NOVEMBER 15, 2010

Border Crossings: BXA Intercollege Degree Programs Creates International Collaborations
By Eric Sloss, CMU News Blog, November 15, 2010

Carnegie Mellon University's BXA Intercollege Degree Programs combine science and the humanities with the arts. Alumni from the program work in various fields from television to cognitive psychology. The program now has a new international relationship with the Conservatorio di Musica F. A. Bonporti of Trento, Italy that will broaden program's interdisciplinary artistic experiences.

Franco Sciannameo, director and principal faculty of BXA, will lead a series of workshops in the collaborative "Globus Multimedial International Project Intensive Program" in Trento, Italy. Sciannameo will discuss his work on Depero's puppetry ballet "Balli Plastici" created by CMU's Entertainment Technology Center.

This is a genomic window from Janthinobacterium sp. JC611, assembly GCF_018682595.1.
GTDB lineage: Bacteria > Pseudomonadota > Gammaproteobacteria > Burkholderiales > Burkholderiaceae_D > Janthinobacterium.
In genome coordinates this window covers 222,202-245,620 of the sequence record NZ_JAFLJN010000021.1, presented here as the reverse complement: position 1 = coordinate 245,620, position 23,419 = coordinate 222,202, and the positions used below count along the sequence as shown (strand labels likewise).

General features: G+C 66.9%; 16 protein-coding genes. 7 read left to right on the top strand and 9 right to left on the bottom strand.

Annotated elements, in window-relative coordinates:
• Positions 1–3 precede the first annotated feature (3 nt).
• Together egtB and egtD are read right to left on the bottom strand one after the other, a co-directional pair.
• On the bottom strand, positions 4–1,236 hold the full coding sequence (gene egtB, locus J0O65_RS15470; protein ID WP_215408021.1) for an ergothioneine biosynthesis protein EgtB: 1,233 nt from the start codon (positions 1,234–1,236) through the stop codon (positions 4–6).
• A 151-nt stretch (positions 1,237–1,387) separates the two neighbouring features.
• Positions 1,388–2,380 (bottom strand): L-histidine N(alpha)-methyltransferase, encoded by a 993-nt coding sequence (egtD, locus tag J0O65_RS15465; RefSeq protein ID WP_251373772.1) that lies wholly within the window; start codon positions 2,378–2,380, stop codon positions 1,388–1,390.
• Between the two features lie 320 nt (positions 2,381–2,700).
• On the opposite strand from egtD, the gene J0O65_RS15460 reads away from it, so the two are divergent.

"I find this exchange program is a European expansion of BXA and is to be considered a catalyst in the emerging culture of interdisciplinary ideas evolving now in the European Union's higher educational systems," Sciannameo said.

The "Globus Multimedial International Project Intensive Program" is a partnership between BXA and the Conservatorio di Musica F. A. Bonporti of Trento and includes faculty and students from the Conservatorio di Musica F. A. Bonporti of Trento (Italy), Béla Bártok Conservatory of Music in Miskolc (Hungary), Conservatorio Superior de Música de Vigo (Spain), and the Universidade do Minho in Braga (Portugal).

The program will host workshops about interdisciplinary artistic projects. This year's workshops will run through Tuesday, Nov. 23, and will conclude with a viewing of "Balli Plastici" along with a live orchestra conducted by Jùlian Lombana. Sciannameo offered multidisciplinary workshops on Monday, Nov. 15 and Tuesday, Nov. 16.

Depero Futuristi, a student team at Carnegie Mellon University's Entertainment Technology Center (ETC), re-imagined the futurist puppet ballet "Balli Plastici," or the "Plastic Dance." Using a puppeteering software toolkit called ToyBox Futuristi, the group has digitized the ballet's original marionettes while developing a means for others to create their own futurist-inspired ballets.